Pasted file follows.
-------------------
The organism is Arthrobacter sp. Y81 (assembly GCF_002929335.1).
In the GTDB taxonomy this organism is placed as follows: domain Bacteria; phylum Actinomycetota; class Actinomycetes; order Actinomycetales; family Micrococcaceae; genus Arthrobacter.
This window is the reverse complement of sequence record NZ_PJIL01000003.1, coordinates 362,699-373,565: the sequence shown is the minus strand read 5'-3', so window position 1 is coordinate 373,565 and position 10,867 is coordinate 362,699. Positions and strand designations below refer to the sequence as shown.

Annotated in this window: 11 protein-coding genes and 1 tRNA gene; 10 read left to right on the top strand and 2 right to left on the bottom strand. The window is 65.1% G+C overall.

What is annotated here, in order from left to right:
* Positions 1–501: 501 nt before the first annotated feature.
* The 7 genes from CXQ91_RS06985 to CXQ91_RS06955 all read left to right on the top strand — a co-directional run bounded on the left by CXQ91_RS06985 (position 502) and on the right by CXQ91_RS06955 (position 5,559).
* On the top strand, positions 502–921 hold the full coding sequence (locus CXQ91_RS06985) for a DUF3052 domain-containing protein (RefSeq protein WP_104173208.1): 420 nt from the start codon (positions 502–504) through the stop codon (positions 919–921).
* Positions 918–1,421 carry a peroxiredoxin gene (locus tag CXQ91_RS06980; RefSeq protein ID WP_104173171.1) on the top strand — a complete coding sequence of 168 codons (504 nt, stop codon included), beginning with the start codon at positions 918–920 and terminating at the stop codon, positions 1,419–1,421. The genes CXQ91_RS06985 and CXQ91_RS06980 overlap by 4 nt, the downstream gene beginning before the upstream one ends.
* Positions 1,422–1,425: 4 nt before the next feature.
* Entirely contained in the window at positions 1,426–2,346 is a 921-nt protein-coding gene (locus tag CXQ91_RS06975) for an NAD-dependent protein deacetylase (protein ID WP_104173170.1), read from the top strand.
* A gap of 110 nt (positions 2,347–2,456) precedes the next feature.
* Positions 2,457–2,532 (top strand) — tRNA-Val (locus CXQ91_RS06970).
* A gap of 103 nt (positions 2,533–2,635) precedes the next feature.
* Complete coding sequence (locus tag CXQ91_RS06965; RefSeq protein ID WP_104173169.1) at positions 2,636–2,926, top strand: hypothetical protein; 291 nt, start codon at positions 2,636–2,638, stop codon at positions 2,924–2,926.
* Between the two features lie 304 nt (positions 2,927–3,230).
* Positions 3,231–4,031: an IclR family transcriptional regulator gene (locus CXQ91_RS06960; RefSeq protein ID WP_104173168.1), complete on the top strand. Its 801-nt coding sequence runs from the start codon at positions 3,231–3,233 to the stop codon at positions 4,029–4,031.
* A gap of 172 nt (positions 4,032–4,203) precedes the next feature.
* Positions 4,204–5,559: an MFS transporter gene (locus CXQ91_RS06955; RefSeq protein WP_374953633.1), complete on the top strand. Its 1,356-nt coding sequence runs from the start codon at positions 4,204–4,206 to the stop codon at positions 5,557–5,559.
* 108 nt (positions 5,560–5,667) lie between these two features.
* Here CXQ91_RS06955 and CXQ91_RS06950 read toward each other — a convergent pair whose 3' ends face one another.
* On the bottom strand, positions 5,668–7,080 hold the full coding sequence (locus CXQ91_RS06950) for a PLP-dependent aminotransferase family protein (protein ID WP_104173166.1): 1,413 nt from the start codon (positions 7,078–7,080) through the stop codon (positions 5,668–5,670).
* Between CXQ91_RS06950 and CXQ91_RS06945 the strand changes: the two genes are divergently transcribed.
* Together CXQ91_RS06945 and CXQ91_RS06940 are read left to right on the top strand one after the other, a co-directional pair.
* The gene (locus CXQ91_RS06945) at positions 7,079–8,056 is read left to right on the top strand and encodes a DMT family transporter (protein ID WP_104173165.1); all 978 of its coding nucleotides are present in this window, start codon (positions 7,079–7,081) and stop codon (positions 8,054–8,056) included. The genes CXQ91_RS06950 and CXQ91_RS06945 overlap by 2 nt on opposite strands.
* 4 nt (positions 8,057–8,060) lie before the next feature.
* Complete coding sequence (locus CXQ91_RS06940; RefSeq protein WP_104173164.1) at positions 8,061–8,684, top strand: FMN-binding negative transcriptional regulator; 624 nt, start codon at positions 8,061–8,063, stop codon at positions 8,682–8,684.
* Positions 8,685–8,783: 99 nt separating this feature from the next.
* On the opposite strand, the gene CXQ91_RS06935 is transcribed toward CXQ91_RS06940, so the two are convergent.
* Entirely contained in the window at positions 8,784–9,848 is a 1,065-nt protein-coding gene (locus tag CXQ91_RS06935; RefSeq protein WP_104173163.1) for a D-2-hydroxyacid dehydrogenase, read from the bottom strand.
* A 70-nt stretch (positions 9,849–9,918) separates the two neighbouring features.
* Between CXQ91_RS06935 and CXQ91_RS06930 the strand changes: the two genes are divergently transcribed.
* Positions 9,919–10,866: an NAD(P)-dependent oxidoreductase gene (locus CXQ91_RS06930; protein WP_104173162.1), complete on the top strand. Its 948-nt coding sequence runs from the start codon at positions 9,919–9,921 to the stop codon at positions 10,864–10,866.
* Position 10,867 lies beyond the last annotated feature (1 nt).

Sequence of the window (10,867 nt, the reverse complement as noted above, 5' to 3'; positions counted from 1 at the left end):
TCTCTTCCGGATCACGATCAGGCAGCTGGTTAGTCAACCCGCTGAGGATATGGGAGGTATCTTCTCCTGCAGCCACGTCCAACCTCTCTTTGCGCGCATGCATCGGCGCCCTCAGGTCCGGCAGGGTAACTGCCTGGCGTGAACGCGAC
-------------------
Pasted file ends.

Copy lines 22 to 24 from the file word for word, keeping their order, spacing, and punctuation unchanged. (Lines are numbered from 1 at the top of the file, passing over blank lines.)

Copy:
* On the bottom strand, positions 5,668–7,080 hold the full coding sequence (locus CXQ91_RS06950) for a PLP-dependent aminotransferase family protein (protein ID WP_104173166.1): 1,413 nt from the start codon (positions 7,078–7,080) through the stop codon (positions 5,668–5,670).
* Between CXQ91_RS06950 and CXQ91_RS06945 the strand changes: the two genes are divergently transcribed.
* Together CXQ91_RS06945 and CXQ91_RS06940 are read left to right on the top strand one after the other, a co-directional pair.